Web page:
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This Is How a FICO Credit Score Is Calculated

Just about everyone has had to rely on their credit score for one reason or another. Whether it be a house, car, personal loan, etc., we have all been confronted with the reality that we are at the mercy of our loan worthiness. What you may not know is that scores differ. Companies like Equifax, Transunion, and Experian us the Vanguard scoring system. However, another credit score is the FICO score.

Scoring breakdown

A FICO score is calculated based on 5 categories:

  • Payment history – 35% – your payments which are made on-time divided by the total number of payments expected.
  • Amounts owed – 30% – the total amount you owe across all loans/debts.
  • Length of credit history – 15% – the age (months or years) of your oldest line of credit.
  • New credit – 10% – new credit inquiries.
  • Credit mix – 10% – the proportion of loans to credit card debt to student loans, etc.

As you can see, each category is weighted in terms of importance or effect on your overall FICO score. Additionally, the weight can change based on the person. For example, if you have mostly new credit, the “new credit” category will weigh more heavily on your overall score.

An important note about the FICO score: when the score is being calculated, only the information in your credit report is considered; not your income or any other personal information.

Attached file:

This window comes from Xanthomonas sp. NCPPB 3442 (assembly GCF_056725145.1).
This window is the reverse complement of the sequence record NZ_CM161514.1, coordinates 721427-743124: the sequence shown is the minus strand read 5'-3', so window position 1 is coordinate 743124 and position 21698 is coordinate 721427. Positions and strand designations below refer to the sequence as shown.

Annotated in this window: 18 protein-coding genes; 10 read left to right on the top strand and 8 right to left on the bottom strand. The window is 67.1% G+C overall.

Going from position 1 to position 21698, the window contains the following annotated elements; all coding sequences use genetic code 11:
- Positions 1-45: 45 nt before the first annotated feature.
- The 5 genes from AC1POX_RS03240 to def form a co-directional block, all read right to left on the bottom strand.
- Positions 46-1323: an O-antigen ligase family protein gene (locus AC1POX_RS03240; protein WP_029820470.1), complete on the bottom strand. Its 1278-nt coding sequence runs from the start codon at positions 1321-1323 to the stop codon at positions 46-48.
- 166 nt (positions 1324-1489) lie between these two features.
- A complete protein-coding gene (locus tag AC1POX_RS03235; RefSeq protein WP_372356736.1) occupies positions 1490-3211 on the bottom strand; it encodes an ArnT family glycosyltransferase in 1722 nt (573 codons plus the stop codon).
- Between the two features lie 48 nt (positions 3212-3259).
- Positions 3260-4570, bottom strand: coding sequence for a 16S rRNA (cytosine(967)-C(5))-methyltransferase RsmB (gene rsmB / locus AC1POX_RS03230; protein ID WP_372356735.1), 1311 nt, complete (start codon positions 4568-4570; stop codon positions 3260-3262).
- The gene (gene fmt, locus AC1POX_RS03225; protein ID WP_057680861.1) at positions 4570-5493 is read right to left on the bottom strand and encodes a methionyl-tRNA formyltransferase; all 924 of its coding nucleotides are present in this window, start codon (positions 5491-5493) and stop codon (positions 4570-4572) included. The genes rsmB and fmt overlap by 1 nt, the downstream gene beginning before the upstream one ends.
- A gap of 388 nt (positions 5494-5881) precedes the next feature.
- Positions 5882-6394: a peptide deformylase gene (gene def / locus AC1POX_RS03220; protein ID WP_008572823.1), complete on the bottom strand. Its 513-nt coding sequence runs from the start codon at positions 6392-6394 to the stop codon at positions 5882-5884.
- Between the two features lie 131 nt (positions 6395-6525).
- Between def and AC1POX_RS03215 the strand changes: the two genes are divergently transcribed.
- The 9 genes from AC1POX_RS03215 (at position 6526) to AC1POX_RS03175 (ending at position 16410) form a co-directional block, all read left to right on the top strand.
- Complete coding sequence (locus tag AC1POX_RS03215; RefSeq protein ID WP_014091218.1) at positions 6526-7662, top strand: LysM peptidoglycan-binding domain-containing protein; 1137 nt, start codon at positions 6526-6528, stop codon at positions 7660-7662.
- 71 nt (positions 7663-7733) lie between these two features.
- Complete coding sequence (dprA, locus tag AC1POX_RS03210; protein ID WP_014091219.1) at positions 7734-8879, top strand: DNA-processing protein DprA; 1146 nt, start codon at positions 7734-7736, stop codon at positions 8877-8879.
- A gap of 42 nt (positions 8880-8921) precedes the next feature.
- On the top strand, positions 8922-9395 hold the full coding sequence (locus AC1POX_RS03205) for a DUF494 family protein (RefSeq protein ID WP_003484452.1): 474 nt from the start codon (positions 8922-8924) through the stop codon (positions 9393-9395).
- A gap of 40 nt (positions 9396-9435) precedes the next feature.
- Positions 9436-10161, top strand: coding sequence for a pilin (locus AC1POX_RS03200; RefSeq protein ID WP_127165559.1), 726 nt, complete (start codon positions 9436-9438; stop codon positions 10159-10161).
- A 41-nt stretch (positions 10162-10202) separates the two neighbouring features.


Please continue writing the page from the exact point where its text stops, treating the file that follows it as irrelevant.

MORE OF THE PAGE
How is the FICO score different from other scores?

The FICO score is unique. Different FICO scoring models are used for different purposes. If you are applying for a credit card, the FICO scoring model is different than if you were applying for a mortgage loan.

FICO is taking it a step further in the near future. When the Ultra FICO score is released, a person’s banking information will be taken into account when the score is generated. This should help lenders better understand potential customers with limited or bad credit. The more information the lenders have, the more comfortable they can be when considering whether or not to lend to a customer.

This is why the type of score matters

The type of score a lender uses can be far from trivial. FICO scores can be vastly different from other scores. The ramifications can be devastating. For example, if you are applying for a mortgage loan and FICO says your score is 780 while Experian says it is 720, your interest rate can change by a full percentage point. Keeping with this example, that could raise the total interest you pay over life of a 30-year loan by $25,000 to $30,000.

Who uses the FICO scoring model?

The FICO score is widely accepted as the gold standard. It is estimated that 90% of lenders use this system. If you are considering a lender that does not use the FICO scoring model, you may consider asking them to use it. Every point counts when calculating this life-altering score.

If you are buried in high-interest debt, you need help. You do not have to live at the mercy of creditors, banks, and collectors. Dsouza and Strachan Legal Group has been helping people just like you break free of the grip of predatory lenders. Contact Dsouza and Strachan today for a free consultation.

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